Conference: Public Space: The Real and the Ideal. 5th Biennial Conference of the International Society for the Philosophy of Architecture. Monte Verita, Ascona, Switzerland and Online, 2 – 5 July 2021
Although public spaces are everywhere, and used extensively, the term itself is a contested notion. Many architects, urban designers, philosophers, and political theorists – like Camillo Sitte, Rem Koolhaas, Hannah Arendt, and Henri Lefebvre – have emphasized the importance of understanding public space from a humanistic and a democratic perspective. This is often inspired by an ideal of social interaction and democratic pluralism that should somehow be tangible in public spaces. The built environment is thus understood as offering more than just a functional space or an aesthetic experience. It is rather seen as a force shaping a world-incommon, which in turn shapes the human experience of this commonness and the understanding of the world itself, both consciously and unconsciously.
However, current developments in cities and societies, from smart-cities and Big Data to gentrification, surveillance and commodification, seem to make it increasingly difficult for public spaces to live up to this ideal. Public spaces are increasingly privatized, commodified, controlled, monitored, and scripted; they are designed to accommodate leisure and tourism, shopping and sporting, or transportation and travelling. Such spaces have, at first sight, little regard for the social and political ideal of encounter and exchange. On the other hand, even in highly controlled spaces, social life and also political protests can occur, as is shown by the ongoing protests in Hong Kong, that even stretch to spaces that are privatized, heavily controlled, monitored, and scripted towards a single purpose. This presses the questions: How important is architecture and urban design for public life after all? Does design still trace concrete outlines for it, or can these be found elsewhere?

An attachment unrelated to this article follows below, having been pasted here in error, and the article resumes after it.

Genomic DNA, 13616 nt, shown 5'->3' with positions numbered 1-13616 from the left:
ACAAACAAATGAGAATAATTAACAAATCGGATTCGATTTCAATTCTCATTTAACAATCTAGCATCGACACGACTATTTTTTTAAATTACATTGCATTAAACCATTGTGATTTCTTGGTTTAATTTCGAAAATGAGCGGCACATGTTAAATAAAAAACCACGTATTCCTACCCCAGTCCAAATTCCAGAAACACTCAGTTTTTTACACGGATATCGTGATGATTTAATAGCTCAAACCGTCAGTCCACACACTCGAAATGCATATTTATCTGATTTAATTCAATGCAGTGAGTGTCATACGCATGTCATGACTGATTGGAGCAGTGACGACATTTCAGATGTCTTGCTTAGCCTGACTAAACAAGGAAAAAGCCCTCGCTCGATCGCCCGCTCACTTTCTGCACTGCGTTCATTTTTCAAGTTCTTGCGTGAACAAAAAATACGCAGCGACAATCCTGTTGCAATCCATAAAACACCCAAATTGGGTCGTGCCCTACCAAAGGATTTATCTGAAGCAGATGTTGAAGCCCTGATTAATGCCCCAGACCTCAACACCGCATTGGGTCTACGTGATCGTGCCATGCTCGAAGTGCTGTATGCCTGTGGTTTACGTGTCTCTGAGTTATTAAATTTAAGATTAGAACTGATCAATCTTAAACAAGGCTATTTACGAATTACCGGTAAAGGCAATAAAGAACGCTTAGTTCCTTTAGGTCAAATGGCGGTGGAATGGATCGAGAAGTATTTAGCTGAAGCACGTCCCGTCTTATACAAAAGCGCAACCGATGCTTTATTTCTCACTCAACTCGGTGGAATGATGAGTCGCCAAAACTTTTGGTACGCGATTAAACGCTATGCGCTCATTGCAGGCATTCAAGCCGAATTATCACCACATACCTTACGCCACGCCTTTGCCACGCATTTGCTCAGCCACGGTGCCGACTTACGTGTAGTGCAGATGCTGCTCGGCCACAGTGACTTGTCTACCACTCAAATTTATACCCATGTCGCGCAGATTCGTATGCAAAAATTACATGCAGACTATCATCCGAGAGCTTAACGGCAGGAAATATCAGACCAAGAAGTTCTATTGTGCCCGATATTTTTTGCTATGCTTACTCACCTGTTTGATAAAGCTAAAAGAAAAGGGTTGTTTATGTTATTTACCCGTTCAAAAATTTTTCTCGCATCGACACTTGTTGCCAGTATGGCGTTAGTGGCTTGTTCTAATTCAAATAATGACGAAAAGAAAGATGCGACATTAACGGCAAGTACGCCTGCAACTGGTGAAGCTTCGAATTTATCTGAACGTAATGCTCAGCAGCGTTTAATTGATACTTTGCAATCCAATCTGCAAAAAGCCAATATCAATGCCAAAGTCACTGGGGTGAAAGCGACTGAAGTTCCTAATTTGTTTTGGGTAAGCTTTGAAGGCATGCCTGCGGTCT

The 5th Biennial Conference of the International Society for the Philosophy of Architecture examines public space and its architecture in a rapidly changing societal, political, and technological context. Kenneth Frampton, Margaret Crawford, Chantal Mouffe and Sven Olov Wallenstein will address these issues in the respective talks.
The conference will be held in a hybrid form. Offline, the conference takes place at Monte Verità, a former utopian-like hub of alternative cooperative life and now site for numerous formidable architectural works, standing in the beautiful landscape between the Alps and Lago Maggiore in the Swiss canton of Ticino. For those that cannot travel to Switzerland, the sessions and the keynote also can be followed via Zoom.
The conference is organised in close collaboration between ETH Zurich and EPFL. See for the program, more information about the keynotes and practical information the website of the conference or send an e-mail to: firstname.lastname@example.org.